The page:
Weak business confidence pulls Australian dollar down by a third of a US cent.

The Australian dollar has seen a slight drop in quiet trade just recently as investors display weak business confidence, sitting on the sidelines awaiting the outcome of a Spanish government bond auction.

At 5pm AEST last April 19, the local unit was seen trading at 103.63 US cents, down from 103.85 cents the other day.

Since 7am AEST, trading of the Australian dollar was between 103.48 US cents and 103.58 cents.

An amount of up to 2.5 billion ($A3.17 billion) in two- and 10-year bonds was set by the Spanish government for auctioning last Thursday night (Australian time).

Earlier in the week, an amount of more than 3.18 billion Euros ($A4.05 billion) was raised by the Spanish government in an auction of short-term government notes and bills.

This successful bond auction was considered as a significant test of market confidence in Spain, after the sharp rising of the costs of government debt via bond yields rose in recent months, which had raised fears of the country's ability to meet its debt commitments.

Francisco Solar, an Easy Forex senior dealer, revealed that the Australian dollar and the euro had been observed trading in tight ranges of less than half a US cent, commenting that trading has been very quiet as investors seems to be more a bit of focus on yesterday's bond auction.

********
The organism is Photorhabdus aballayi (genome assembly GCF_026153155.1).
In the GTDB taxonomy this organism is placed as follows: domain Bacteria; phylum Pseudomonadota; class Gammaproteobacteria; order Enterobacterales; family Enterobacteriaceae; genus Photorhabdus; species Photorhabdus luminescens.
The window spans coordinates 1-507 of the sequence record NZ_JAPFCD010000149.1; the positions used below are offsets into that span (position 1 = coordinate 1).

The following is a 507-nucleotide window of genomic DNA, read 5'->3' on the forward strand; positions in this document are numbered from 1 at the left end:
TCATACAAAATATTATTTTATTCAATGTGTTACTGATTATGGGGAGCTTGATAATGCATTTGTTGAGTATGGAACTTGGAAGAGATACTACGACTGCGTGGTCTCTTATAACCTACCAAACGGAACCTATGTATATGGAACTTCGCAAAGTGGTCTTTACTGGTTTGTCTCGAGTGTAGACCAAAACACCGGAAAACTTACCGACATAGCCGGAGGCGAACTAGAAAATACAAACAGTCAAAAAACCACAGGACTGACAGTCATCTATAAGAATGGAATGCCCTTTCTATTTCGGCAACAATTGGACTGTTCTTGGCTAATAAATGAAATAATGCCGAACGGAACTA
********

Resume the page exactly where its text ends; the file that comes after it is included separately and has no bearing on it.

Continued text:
Mr. Solar added that the Spanish government’s bill auction the other day was actually causing a bit of a boost. However, because the markets were waiting for the two-year and 10-year paper set by the Spanish government for auctioning last Thursday, this had caused only a slight movement on the Australian dollar.

Mr. Solar explained further that the news report regarding the Chinese central bank taking into consideration of cutting its reserve ratio requirement - the amount of money commercial banks have to keep on hold - was one of the factors stopping the Australian dollar falling too far last Thursday as this move would free up more funds for banks to lend in an attempt to stimulate the economy.

Mr. Solar stated that the Australian dollar has found a little bit of support on the back of that.

On the other hand, there was a rise on the Australian bond futures prices.

At 4.30pm AEST April 19 (Thursday), there was a trading at 96.230 (implying a yield of 3.770 per cent) of the June 10-year bond futures contract, which was up from 96.190 (3.810 per cent) at Wednesday's close.

The June three-year bond futures contract was seen trading at 96.780 (3.220 per cent), up from 96.760 (3.240 per cent).

According to ANZ senior economist Shane Lee, the main driver for bonds last Thursday was the global developments, commenting that because the data overnight was a bit mixed, so there was no strong lead.

Mr. Lee also stated, "Equities are a bit weaker in Europe and the US market is down as well. US Treasuries rallied a touch overnight and that's flowed through to our market."

Mr. Lee explained that as France and Spain seek a positive investor response to auctions for short- and long-term bonds, Europe would become the focus overnight.

Meanwhile, there was a drop to 76.7 on the Reserve Bank of Australia's trade weighted index last Thursday, from 77.0 last Wednesday.

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